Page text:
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Slow broadband affects video streaming for nearly 1m Britons

People’s use of the BBC iPlayer in the UK appears to be affected by regional broadband speeds, according to a King's College London study of 1.9bn iPlayer logs across the country.

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Looking at the period from May 2013-January 2014, the study shows a correlation between broadband speed and usage, with areas of higher speeds showing greater use.

It highlights the importance of high-speed broadband infrastructure in accessing online services and shows how whole regions can be left behind due to slow internet. 974,000 people live in the ten areas where BBC iPlayer streaming levels are at their lowest, with many more likely still impacted by slow broadband speeds.

The ten locations with the lowest BBC iPlayer usage levels are:

  1. South Ayrshire - 4.48 monthly sessions per capita (MSC)
  2. Ards (N. Ireland) - 4.52 MSC
  3. Isle of Wight - 4.66 MSC
  4. East Riding of Yorkshire - 4.69 MSC
  5. North Down (N. Ireland) - 4.72 MSC
  6. Midlothian - 4.81 MSC
  7. Northumberland - 4.82 MSC
  8. Stirling - 4.85 MSC
  9. Highland - 4.89 MSC
  10. Aberdeenshire - 4.92 MSC

The top ten locations for BBC iPlayer streaming are:

  1. London - 7.42 MSC
  2. South Gloucestershire - 7.3 MSC
  3. Bristol - 6.85 MSC
  4. Edinburgh - 6.83 MSC
  5. West Dunbartonshire - 6.81 MSC
  6. Leicester - 6.78 MSC
  7. Brighton & Hove - 6.61 MSC
  8. Manchester - 6.55 MSC
  9. Hertfordshire - 6.53 MSC
  10. Portsmouth - 6.52 MSC

Monthly sessions per capita were calculated by dividing the average monthly number of sessions and the average monthly number of unique users in the region.

Dr Nishanth Sastry, a senior lecturer at King’s College London and the lead researcher comments: 'As far as we know, this is the first population-level study into a nation's internet usage, made possible by the advent of on-demand services. By correlating the differences in BBC iPlayer usage from about 50 per cent of the country's population with fixed-line broadband speed statistics, it is clear that high-speed broadband is an important factor in the use of bandwidth-intensive applications such as BBC iPlayer.

With technological advancements, it is likely that more services important to daily life will move online, yet there is a significant proportion of the population with inadequate broadband connections who won't be able access such services. The Government has initiated funding schemes for improving rural broadband access as part of the National Broadband Strategy, so steps are being taken to tackle the issue, but these results highlight how there is more to do to ensure universal quality.'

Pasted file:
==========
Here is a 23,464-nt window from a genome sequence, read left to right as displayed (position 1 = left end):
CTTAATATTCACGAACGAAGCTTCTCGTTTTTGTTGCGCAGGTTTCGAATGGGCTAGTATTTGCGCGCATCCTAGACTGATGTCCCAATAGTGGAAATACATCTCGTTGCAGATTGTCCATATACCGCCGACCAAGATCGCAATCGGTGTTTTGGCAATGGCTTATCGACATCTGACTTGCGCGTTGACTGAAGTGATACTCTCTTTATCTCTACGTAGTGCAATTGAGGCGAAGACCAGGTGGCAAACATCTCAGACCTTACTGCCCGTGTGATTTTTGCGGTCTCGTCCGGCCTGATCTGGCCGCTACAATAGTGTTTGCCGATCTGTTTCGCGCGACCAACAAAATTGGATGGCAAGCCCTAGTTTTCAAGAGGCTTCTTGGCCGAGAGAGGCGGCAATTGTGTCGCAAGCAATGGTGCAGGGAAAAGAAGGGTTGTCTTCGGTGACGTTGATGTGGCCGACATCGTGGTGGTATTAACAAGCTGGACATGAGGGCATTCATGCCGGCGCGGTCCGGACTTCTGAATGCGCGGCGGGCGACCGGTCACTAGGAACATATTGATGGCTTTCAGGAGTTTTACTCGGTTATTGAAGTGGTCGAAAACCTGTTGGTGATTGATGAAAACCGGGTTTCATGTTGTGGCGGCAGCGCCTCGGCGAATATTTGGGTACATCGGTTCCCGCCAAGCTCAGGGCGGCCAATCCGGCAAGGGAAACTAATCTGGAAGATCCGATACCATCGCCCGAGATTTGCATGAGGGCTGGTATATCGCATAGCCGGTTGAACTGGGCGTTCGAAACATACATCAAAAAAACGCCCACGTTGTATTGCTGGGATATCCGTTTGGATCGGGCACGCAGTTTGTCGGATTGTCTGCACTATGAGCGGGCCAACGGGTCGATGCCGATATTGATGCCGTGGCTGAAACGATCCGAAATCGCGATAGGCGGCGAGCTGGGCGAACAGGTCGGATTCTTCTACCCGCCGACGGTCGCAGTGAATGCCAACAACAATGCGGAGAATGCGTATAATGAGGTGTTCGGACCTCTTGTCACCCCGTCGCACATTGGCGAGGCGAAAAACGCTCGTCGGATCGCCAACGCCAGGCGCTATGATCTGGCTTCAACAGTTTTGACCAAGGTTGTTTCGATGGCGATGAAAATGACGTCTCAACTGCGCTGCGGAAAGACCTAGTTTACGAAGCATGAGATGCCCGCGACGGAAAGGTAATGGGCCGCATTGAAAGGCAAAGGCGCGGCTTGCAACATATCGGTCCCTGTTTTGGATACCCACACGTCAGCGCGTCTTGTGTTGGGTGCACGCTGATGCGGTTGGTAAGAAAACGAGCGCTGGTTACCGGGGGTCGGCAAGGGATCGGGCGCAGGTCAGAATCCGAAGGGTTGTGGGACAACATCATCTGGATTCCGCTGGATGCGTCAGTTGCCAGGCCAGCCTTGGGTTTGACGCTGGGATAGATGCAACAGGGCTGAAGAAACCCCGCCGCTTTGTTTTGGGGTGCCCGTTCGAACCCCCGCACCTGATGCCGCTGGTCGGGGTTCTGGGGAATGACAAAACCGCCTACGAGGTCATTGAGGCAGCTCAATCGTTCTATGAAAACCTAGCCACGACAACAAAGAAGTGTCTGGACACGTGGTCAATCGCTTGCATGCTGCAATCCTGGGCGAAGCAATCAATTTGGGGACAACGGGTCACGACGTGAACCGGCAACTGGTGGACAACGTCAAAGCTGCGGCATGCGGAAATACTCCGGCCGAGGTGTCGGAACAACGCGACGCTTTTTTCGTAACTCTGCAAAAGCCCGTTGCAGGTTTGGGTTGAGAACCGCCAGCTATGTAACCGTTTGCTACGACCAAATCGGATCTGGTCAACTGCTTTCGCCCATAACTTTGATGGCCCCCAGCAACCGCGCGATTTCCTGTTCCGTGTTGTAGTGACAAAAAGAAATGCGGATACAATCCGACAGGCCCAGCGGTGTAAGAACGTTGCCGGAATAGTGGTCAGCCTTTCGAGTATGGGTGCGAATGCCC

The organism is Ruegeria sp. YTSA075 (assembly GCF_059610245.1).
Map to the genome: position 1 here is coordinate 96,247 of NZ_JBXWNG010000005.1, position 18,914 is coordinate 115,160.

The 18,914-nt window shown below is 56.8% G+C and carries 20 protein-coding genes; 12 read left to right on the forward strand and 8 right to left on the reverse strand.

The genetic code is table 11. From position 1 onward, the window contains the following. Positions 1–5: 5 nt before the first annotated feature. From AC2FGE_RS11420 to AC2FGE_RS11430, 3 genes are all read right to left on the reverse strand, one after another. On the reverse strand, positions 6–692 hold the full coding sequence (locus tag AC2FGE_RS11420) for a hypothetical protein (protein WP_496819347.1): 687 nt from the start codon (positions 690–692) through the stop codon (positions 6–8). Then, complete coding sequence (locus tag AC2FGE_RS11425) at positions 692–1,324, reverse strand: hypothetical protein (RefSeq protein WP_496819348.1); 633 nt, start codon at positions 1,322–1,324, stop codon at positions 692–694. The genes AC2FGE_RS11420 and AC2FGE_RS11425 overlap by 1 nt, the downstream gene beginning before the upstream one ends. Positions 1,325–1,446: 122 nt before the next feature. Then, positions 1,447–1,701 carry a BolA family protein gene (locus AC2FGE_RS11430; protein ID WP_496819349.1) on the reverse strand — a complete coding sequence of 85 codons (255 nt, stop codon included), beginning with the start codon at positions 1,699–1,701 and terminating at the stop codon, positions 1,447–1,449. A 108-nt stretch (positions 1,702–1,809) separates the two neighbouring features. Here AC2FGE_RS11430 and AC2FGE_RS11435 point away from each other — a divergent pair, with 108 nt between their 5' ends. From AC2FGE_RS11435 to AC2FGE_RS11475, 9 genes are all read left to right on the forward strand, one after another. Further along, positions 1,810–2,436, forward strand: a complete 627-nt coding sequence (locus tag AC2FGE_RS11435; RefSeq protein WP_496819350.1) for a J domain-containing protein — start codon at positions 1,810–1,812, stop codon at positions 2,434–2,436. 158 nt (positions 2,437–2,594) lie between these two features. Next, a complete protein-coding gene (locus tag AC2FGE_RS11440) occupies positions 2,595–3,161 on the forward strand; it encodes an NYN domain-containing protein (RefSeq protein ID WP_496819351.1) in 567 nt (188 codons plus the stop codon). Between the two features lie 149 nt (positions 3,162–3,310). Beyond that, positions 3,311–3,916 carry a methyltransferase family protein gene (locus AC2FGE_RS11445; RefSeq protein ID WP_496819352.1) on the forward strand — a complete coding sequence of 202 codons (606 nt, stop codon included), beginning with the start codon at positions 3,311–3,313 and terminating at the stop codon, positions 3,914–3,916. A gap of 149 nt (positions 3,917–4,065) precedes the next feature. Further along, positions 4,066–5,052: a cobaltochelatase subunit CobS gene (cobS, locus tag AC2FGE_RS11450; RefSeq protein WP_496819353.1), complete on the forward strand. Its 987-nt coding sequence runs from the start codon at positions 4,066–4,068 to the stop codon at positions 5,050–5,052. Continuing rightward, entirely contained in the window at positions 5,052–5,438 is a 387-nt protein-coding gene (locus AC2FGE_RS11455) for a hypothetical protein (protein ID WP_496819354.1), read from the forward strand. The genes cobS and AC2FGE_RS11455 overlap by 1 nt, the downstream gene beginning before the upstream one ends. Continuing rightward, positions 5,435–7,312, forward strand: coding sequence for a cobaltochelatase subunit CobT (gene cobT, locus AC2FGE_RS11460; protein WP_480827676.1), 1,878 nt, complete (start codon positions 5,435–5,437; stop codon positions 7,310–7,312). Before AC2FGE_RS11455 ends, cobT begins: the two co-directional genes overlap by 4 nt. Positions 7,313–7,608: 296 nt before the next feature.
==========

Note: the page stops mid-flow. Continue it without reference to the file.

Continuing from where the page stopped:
Dr Sastry and post-doctoral research associate Dr. Dmytro Karamshuk also investigated the difference in streaming across mobile devices and through fixed-line broadband. They found that mobile streaming peaked during traditional commuting hours (7am - 9am and 5pm - 7pm), with a smaller peak around lunch time, whereas fixed-line streaming peaked in the evening (8pm - 10pm). However, mobile activity varied depending on the type of contract subscribed to. On mobile providers with unlimited data plans, a combinationof commuting and evening streaming activities is observed. This data was calculated by analysing the streaming behaviour of customers of five different broadband providers and five different mobile internet providers.

Dr Sastry continued: 'Mobile is starting to play an ever increasing role in how we engage with the world around us, due to the capabilities of devices and the subsequent richness of the services provided through them. The same applies to fixed-line broadband as smart TVs and connected devices become more popular. Yet the lack of high quality broadband is impacting many people's ability to access streaming services. If they can't access streaming services, it is reasonable to assume other data-heavy services, such as music streaming, rich news sites or social media, may not be suitably accessible, leaving a significant number behind. This study provides a quantification of that impact, showing how low quality broadband can translate into lowered application use.'

For more information, please contact Claire Gilby, PR Manager (Arts & Sciences) in the King’s College London press office on 020 7848 3092, claire.gilby@kcl.ac.uk.

Notes to Editors:

Broadband speeds (average sync speed in Mbits/s from Ofcom)  for the ten locations with the lowest BBC iPlayer usage levels are:

  1. South Ayrshire - 8.3
  2. Ards - 18.5
  3. Isle of Wight - 11.4
  4. East Riding of Yorkshire - 11.6
  5. North Down -19.6
  6. Midlothian - 8.5
  7. Northumberland - 10.5
  8. Stirling - 11.4
  9. Highland - 7.3
  10. Aberdeenshire - 8.4

Broadband speeds for the top ten locations for BBC iPlayer streaming are:

  1. London - 20.4
  2. South Gloucestershire - 20.6
  3. Bristol - 24.5
  4. Edinburgh - 23.1
  5. West Dunbartonshire - 23.9
  6. Leicester - 21.6
  7. Brighton & Hove - 24.1 
  8. Manchester - 17.8
  9. Hertfordshire - 22.5
  10. Portsmouth - 24.6

For more information about King’s College London, please visit King’s in Brief

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Nishanth Sastry

Nishanth Sastry

Senior Lecturer